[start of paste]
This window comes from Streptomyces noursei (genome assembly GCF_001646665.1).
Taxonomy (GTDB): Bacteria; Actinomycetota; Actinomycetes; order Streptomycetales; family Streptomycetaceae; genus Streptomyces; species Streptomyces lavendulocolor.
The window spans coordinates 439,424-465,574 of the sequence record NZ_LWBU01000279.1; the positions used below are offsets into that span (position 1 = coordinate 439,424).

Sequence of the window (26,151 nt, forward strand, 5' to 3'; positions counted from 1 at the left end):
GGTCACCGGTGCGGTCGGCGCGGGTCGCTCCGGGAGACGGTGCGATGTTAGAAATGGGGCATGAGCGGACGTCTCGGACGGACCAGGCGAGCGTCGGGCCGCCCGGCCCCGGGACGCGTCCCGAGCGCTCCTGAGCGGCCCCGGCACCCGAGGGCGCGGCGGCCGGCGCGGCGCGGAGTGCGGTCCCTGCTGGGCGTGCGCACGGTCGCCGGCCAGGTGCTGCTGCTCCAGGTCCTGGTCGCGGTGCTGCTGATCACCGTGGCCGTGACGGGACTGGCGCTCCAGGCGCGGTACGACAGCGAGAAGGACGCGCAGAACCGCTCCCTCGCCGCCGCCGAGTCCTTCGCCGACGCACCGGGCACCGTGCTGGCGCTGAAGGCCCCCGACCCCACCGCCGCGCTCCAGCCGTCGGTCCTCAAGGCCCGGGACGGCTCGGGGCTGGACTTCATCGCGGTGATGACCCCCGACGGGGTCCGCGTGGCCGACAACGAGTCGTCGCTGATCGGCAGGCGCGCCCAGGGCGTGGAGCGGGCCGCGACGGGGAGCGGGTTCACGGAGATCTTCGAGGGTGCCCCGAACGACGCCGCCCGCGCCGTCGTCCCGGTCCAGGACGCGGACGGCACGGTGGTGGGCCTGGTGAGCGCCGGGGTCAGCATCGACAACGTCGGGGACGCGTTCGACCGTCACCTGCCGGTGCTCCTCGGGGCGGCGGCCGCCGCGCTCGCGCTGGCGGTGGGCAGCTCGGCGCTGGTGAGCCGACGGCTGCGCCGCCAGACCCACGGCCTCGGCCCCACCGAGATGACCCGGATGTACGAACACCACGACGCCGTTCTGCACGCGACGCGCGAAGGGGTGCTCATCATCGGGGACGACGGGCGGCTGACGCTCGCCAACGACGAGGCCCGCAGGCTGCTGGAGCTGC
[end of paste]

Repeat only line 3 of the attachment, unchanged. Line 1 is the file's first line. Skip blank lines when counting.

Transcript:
The window spans coordinates 439,424-465,574 of the sequence record NZ_LWBU01000279.1; the positions used below are offsets into that span (position 1 = coordinate 439,424).